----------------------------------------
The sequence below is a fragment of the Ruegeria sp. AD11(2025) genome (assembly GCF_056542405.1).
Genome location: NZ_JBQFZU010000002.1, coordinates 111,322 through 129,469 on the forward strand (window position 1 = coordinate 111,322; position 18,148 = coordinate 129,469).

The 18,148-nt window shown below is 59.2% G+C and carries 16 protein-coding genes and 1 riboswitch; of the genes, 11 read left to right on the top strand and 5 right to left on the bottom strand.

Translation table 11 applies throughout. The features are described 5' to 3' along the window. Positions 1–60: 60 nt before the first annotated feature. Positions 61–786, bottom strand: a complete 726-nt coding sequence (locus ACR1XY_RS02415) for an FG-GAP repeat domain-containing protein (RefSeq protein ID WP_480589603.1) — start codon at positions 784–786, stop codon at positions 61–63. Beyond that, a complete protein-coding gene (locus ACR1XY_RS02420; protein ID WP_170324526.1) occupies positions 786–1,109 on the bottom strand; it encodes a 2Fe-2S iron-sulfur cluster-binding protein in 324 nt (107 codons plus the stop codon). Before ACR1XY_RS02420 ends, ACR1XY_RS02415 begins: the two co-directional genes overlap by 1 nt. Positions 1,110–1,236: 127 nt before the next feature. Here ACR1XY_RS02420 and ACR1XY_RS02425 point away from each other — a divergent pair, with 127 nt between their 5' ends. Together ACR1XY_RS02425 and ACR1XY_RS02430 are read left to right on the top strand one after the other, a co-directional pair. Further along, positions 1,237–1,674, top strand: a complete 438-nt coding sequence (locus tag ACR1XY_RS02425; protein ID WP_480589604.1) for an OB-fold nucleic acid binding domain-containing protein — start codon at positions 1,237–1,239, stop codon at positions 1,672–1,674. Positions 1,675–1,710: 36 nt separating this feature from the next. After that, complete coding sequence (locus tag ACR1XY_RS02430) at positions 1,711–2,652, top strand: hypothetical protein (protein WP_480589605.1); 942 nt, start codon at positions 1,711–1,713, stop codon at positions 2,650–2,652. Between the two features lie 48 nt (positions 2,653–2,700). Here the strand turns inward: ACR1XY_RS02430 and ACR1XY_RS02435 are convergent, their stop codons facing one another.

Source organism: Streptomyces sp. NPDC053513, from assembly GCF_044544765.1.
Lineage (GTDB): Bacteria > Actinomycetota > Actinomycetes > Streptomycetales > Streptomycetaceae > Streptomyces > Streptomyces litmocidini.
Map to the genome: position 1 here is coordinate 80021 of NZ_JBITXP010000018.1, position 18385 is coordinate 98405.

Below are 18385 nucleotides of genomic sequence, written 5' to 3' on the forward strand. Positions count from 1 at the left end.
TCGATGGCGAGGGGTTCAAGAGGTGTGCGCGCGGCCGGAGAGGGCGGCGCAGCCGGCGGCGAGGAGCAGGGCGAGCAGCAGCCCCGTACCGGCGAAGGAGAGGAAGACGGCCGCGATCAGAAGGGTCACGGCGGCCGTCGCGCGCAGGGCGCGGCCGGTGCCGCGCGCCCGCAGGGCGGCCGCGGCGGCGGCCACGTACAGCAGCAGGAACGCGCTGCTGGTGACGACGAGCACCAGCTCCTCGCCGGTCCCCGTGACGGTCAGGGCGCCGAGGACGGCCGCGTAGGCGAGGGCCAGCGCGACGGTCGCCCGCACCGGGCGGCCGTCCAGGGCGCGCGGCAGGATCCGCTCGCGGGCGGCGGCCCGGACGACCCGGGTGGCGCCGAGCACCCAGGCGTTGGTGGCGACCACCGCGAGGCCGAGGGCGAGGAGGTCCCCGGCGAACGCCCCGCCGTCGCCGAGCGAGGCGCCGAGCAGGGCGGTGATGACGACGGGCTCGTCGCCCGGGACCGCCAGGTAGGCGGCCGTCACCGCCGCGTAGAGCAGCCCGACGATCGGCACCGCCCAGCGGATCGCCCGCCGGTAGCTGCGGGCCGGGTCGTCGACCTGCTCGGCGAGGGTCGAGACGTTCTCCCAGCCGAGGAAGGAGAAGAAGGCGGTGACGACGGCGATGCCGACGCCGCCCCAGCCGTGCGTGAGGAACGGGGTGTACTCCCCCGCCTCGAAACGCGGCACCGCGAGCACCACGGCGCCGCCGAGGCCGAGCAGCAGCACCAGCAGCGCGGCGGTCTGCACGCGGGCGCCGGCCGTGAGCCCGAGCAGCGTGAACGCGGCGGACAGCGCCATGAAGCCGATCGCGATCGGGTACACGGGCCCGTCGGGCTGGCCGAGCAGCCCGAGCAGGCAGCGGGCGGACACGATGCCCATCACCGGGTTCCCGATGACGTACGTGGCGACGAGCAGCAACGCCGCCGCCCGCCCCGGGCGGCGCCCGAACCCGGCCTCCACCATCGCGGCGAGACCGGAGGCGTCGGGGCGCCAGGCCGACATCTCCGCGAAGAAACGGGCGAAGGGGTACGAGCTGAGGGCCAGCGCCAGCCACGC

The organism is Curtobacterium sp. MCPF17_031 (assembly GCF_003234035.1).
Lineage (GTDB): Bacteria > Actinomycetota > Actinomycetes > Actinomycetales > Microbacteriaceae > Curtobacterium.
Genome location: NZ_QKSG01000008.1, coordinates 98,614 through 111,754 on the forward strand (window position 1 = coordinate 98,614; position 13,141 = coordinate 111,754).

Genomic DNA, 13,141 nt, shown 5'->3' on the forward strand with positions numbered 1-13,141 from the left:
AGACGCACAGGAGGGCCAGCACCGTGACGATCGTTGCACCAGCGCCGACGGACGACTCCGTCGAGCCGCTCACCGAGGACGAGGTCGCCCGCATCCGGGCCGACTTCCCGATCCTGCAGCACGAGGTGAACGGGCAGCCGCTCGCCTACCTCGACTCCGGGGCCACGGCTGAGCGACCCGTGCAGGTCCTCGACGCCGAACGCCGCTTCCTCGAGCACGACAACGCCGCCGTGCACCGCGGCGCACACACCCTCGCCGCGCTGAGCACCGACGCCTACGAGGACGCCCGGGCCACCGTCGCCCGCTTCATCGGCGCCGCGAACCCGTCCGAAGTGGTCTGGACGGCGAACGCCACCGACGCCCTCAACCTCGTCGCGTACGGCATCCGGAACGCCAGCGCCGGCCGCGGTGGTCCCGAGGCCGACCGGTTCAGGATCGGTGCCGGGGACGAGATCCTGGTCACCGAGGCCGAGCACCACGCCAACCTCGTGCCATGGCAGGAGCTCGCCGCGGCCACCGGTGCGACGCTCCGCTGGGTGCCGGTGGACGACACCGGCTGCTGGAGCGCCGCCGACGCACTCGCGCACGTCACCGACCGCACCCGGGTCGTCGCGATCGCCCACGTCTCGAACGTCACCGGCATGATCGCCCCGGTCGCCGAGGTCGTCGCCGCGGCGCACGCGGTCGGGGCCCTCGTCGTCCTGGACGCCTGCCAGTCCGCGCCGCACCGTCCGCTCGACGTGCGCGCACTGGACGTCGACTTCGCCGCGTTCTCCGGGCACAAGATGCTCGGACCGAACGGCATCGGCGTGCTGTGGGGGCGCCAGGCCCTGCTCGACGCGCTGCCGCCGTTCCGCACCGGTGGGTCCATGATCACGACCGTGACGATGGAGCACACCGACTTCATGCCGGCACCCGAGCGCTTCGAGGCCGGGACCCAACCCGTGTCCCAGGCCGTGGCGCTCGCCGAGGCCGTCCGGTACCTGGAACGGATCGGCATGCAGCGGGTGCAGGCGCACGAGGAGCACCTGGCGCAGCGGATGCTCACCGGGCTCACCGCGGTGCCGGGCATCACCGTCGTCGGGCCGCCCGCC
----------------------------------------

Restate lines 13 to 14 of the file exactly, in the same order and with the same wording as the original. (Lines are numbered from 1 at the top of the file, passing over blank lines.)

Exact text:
Genomic DNA, 13,141 nt, shown 5'->3' on the forward strand with positions numbered 1-13,141 from the left:
AGACGCACAGGAGGGCCAGCACCGTGACGATCGTTGCACCAGCGCCGACGGACGACTCCGTCGAGCCGCTCACCGAGGACGAGGTCGCCCGCATCCGGGCCGACTTCCCGATCCTGCAGCACGAGGTGAACGGGCAGCCGCTCGCCTACCTCGACTCCGGGGCCACGGCTGAGCGACCCGTGCAGGTCCTCGACGCCGAACGCCGCTTCCTCGAGCACGACAACGCCGCCGTGCACCGCGGCGCACACACCCTCGCCGCGCTGAGCACCGACGCCTACGAGGACGCCCGGGCCACCGTCGCCCGCTTCATCGGCGCCGCGAACCCGTCCGAAGTGGTCTGGACGGCGAACGCCACCGACGCCCTCAACCTCGTCGCGTACGGCATCCGGAACGCCAGCGCCGGCCGCGGTGGTCCCGAGGCCGACCGGTTCAGGATCGGTGCCGGGGACGAGATCCTGGTCACCGAGGCCGAGCACCACGCCAACCTCGTGCCATGGCAGGAGCTCGCCGCGGCCACCGGTGCGACGCTCCGCTGGGTGCCGGTGGACGACACCGGCTGCTGGAGCGCCGCCGACGCACTCGCGCACGTCACCGACCGCACCCGGGTCGTCGCGATCGCCCACGTCTCGAACGTCACCGGCATGATCGCCCCGGTCGCCGAGGTCGTCGCCGCGGCGCACGCGGTCGGGGCCCTCGTCGTCCTGGACGCCTGCCAGTCCGCGCCGCACCGTCCGCTCGACGTGCGCGCACTGGACGTCGACTTCGCCGCGTTCTCCGGGCACAAGATGCTCGGACCGAACGGCATCGGCGTGCTGTGGGGGCGCCAGGCCCTGCTCGACGCGCTGCCGCCGTTCCGCACCGGTGGGTCCATGATCACGACCGTGACGATGGAGCACACCGACTTCATGCCGGCACCCGAGCGCTTCGAGGCCGGGACCCAACCCGTGTCCCAGGCCGTGGCGCTCGCCGAGGCCGTCCGGTACCTGGAACGGATCGGCATGCAGCGGGTGCAGGCGCACGAGGAGCACCTGGCGCAGCGGATGCTCACCGGGCTCACCGCGGTGCCGGGCATCACCGTCGTCGGGCCGCCCGCC